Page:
> something better... What about leaving "warn" as it is (i.e. no info on
    > location) and one of "report" or "source_warn" for a message with file and
    > line info? This way, no existing code would be broken and we had a clear
    > naming distinction.[/ref]

    Doesn't perl use carp or croak for it?

    --
    Nobu Nakada


    nobu.nokada@softhome.net Guest

  18. #18

    Default Re: how to raise warning?

    On Fri, 20 Feb 2004 15:58:48 +0900, Hal Fulton
    <com> wrote:
     
    My faithful online thesaurus suggests "alert" or "caution" as good,
    distinctive synonyms for "warn".
    Tim Guest

  19. #19

    Default Re: how to raise warning?

     
    >
    > Mmm. I would expect that just to print 'true' after the warning.
    >
    > The problem as I see it is that we use warnings in two ways:
    > 1. As Ruby does, to complain about something happening at a specific
    > place in the source -- a highly source-related message. In that
    > case, I'd want to see file/line info (as Ruby does when it says I
    > need to add parens or something).
    > 2. To complain about some general condition occurring at runtime that
    > doesn't warrant bailing out of the app.
    >
    > My suggestion: Two names. Call the first one "warning" (the kind of
    > warning that Ruby gives us) and the second one "warn" (a simple verb
    > that just prints to stderr).[/ref]

    Well, I use 'fyi' for the second (acronym common in the United States
    standing for "For Your Information"). Since the application name tends to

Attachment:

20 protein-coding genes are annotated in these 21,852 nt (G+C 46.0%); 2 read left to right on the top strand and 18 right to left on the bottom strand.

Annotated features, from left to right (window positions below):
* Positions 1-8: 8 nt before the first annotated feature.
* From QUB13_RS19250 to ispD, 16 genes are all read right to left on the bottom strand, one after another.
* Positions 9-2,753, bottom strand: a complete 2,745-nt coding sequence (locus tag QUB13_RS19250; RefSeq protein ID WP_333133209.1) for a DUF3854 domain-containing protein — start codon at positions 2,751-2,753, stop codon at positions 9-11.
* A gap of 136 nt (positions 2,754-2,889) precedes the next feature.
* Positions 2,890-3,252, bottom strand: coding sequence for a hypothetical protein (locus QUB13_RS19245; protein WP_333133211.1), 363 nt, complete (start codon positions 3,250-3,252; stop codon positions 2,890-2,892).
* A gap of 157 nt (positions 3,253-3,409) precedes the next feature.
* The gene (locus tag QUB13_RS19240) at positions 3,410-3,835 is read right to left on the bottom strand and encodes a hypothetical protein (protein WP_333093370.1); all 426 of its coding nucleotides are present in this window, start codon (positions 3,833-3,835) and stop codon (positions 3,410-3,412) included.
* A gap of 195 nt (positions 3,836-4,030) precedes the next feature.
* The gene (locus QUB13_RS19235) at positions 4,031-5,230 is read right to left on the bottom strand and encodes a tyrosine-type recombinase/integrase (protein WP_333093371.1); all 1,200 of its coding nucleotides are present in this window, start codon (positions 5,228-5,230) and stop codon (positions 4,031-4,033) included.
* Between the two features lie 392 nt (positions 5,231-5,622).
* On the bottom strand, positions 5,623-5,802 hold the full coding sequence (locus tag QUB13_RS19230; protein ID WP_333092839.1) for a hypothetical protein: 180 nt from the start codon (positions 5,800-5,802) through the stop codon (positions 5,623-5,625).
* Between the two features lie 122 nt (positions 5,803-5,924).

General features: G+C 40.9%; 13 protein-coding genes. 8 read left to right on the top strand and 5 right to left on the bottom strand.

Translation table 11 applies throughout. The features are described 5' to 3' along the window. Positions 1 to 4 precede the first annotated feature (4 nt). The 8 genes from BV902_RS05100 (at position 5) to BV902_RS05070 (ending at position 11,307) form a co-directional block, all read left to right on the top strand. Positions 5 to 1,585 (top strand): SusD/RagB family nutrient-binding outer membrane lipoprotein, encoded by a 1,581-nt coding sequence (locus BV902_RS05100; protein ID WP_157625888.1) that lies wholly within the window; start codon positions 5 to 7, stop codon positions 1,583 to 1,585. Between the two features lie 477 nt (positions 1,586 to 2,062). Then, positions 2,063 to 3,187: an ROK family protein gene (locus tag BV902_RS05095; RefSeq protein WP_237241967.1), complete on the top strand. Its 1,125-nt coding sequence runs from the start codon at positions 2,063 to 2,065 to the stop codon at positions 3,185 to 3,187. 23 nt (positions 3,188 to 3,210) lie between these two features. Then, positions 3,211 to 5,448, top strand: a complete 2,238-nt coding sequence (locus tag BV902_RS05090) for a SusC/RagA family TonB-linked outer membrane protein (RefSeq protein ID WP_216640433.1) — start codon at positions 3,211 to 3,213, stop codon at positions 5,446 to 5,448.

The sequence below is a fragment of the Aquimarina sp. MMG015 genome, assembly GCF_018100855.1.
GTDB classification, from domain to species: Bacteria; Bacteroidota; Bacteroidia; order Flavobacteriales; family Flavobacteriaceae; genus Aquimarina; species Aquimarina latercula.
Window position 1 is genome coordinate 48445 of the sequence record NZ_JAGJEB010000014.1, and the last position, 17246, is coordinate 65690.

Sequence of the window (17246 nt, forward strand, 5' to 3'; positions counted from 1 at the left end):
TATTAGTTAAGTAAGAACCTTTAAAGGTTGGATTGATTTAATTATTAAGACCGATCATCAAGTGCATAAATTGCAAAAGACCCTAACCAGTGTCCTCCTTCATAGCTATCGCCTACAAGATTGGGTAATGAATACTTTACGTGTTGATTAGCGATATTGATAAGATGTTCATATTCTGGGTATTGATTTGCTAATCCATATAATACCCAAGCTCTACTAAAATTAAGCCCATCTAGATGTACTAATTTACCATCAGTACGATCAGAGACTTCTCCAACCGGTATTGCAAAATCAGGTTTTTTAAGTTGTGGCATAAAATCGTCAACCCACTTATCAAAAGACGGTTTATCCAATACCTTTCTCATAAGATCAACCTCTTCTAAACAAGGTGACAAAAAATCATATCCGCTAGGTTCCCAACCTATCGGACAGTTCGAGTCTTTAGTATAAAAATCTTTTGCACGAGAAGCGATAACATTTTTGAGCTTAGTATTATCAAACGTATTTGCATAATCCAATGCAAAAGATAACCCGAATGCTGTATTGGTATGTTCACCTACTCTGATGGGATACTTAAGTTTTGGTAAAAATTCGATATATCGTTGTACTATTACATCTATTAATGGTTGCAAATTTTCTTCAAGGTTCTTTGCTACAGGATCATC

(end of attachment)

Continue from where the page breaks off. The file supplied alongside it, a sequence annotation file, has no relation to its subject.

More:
be more interesting than the file and line information for the end-user, I
    have the application name in the output.

    ---
    def fyi( *message )
    puts( "#{}: FYI: " + message.join('\n\t') )
    end
    fyi "Hi Mom!" "Love you much!"

    -->
    whatYouInvoked: FYI: Hi Mom!
    Love you much!
    ---

    If I really do want the file/line info, I add that into an exception,
    throw it, and catch it for display (or logging) elsewhere.

    Joseph Beckenbach
    lead XP tester, Eidogen Inc.


    jrb3@eidogen.com Guest

  20. #20

    Default Re: how to raise warning?

    Whoops, missing an important part there, sorry ....

     
    #!/usr/bin/ruby
    ME = File.basename( $0 ) 
    puts( "#{ME}: FYI: " + message.join('\n\t') ) 

    Joseph Beckenbach
    lead XP tester, Eidogen Inc.


    jrb3@eidogen.com Guest

Page 1 of 2 12 LastLast

Similar Threads

  1. Replies: 0
    Last Post: December 20th, 11:48 PM
  2. Not able to Raise Events
    By King Kong in forum ASP.NET Building Controls
    Replies: 0
    Last Post: January 3rd, 07:26 AM
  3. gnu-regexp should raise?
    By Simon in forum Ruby
    Replies: 2
    Last Post: November 27th, 02:45 PM
  4. FOX and raise
    By Lyle Johnson in forum Ruby
    Replies: 0
    Last Post: July 28th, 04:28 AM

Bookmarks

Posting Permissions

  • You may not post new threads
  • You may not post replies
  • You may not post attachments
  • You may not edit your posts
  •